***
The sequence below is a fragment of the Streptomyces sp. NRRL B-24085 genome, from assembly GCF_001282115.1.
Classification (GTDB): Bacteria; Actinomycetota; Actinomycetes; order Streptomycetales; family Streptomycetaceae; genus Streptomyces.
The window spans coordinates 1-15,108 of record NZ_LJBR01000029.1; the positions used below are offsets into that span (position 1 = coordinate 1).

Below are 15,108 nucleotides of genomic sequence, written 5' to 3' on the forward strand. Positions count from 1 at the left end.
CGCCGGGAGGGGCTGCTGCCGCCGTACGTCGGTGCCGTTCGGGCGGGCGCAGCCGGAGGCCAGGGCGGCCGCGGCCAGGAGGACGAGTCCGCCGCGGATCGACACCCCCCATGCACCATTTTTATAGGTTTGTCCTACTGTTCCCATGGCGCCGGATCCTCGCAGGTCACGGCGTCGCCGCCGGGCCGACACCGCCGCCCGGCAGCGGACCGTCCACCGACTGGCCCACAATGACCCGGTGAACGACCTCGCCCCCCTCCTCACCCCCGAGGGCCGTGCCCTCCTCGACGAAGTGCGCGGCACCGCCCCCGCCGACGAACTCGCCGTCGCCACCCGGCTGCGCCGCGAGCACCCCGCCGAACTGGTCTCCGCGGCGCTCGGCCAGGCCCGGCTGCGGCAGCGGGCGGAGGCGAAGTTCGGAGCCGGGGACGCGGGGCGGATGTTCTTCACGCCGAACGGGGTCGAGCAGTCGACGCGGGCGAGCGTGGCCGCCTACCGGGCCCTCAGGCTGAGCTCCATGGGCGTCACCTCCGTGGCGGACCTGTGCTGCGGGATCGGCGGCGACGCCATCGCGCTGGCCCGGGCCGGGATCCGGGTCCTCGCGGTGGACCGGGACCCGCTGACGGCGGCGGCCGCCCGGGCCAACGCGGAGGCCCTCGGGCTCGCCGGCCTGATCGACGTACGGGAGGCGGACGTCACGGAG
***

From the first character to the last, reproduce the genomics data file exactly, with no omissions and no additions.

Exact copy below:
The sequence below is a fragment of the Streptomyces sp. NRRL B-24085 genome, from assembly GCF_001282115.1.
Classification (GTDB): Bacteria; Actinomycetota; Actinomycetes; order Streptomycetales; family Streptomycetaceae; genus Streptomyces.
The window spans coordinates 1-15,108 of record NZ_LJBR01000029.1; the positions used below are offsets into that span (position 1 = coordinate 1).

Below are 15,108 nucleotides of genomic sequence, written 5' to 3' on the forward strand. Positions count from 1 at the left end.
CGCCGGGAGGGGCTGCTGCCGCCGTACGTCGGTGCCGTTCGGGCGGGCGCAGCCGGAGGCCAGGGCGGCCGCGGCCAGGAGGACGAGTCCGCCGCGGATCGACACCCCCCATGCACCATTTTTATAGGTTTGTCCTACTGTTCCCATGGCGCCGGATCCTCGCAGGTCACGGCGTCGCCGCCGGGCCGACACCGCCGCCCGGCAGCGGACCGTCCACCGACTGGCCCACAATGACCCGGTGAACGACCTCGCCCCCCTCCTCACCCCCGAGGGCCGTGCCCTCCTCGACGAAGTGCGCGGCACCGCCCCCGCCGACGAACTCGCCGTCGCCACCCGGCTGCGCCGCGAGCACCCCGCCGAACTGGTCTCCGCGGCGCTCGGCCAGGCCCGGCTGCGGCAGCGGGCGGAGGCGAAGTTCGGAGCCGGGGACGCGGGGCGGATGTTCTTCACGCCGAACGGGGTCGAGCAGTCGACGCGGGCGAGCGTGGCCGCCTACCGGGCCCTCAGGCTGAGCTCCATGGGCGTCACCTCCGTGGCGGACCTGTGCTGCGGGATCGGCGGCGACGCCATCGCGCTGGCCCGGGCCGGGATCCGGGTCCTCGCGGTGGACCGGGACCCGCTGACGGCGGCGGCCGCCCGGGCCAACGCGGAGGCCCTCGGGCTCGCCGGCCTGATCGACGTACGGGAGGCGGACGTCACGGAG